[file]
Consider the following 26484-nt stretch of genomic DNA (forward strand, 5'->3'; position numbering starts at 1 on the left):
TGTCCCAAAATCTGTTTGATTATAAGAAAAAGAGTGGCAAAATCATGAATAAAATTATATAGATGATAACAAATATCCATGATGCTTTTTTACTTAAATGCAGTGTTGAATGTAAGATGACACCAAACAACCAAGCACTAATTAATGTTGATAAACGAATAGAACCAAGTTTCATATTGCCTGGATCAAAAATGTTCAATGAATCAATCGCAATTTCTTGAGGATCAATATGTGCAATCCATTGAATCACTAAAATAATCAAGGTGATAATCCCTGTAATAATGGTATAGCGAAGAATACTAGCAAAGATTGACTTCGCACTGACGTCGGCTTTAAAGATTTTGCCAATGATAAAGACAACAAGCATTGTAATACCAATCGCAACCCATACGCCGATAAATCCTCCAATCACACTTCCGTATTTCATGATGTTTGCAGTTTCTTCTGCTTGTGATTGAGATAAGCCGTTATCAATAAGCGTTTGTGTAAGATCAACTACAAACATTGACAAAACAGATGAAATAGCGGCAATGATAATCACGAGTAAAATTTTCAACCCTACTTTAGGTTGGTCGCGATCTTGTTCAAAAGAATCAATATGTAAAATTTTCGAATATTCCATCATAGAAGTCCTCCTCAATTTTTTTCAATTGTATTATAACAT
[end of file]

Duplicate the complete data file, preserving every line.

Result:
Consider the following 26484-nt stretch of genomic DNA (forward strand, 5'->3'; position numbering starts at 1 on the left):
TGTCCCAAAATCTGTTTGATTATAAGAAAAAGAGTGGCAAAATCATGAATAAAATTATATAGATGATAACAAATATCCATGATGCTTTTTTACTTAAATGCAGTGTTGAATGTAAGATGACACCAAACAACCAAGCACTAATTAATGTTGATAAACGAATAGAACCAAGTTTCATATTGCCTGGATCAAAAATGTTCAATGAATCAATCGCAATTTCTTGAGGATCAATATGTGCAATCCATTGAATCACTAAAATAATCAAGGTGATAATCCCTGTAATAATGGTATAGCGAAGAATACTAGCAAAGATTGACTTCGCACTGACGTCGGCTTTAAAGATTTTGCCAATGATAAAGACAACAAGCATTGTAATACCAATCGCAACCCATACGCCGATAAATCCTCCAATCACACTTCCGTATTTCATGATGTTTGCAGTTTCTTCTGCTTGTGATTGAGATAAGCCGTTATCAATAAGCGTTTGTGTAAGATCAACTACAAACATTGACAAAACAGATGAAATAGCGGCAATGATAATCACGAGTAAAATTTTCAACCCTACTTTAGGTTGGTCGCGATCTTGTTCAAAAGAATCAATATGTAAAATTTTCGAATATTCCATCATAGAAGTCCTCCTCAATTTTTTTCAATTGTATTATAACAT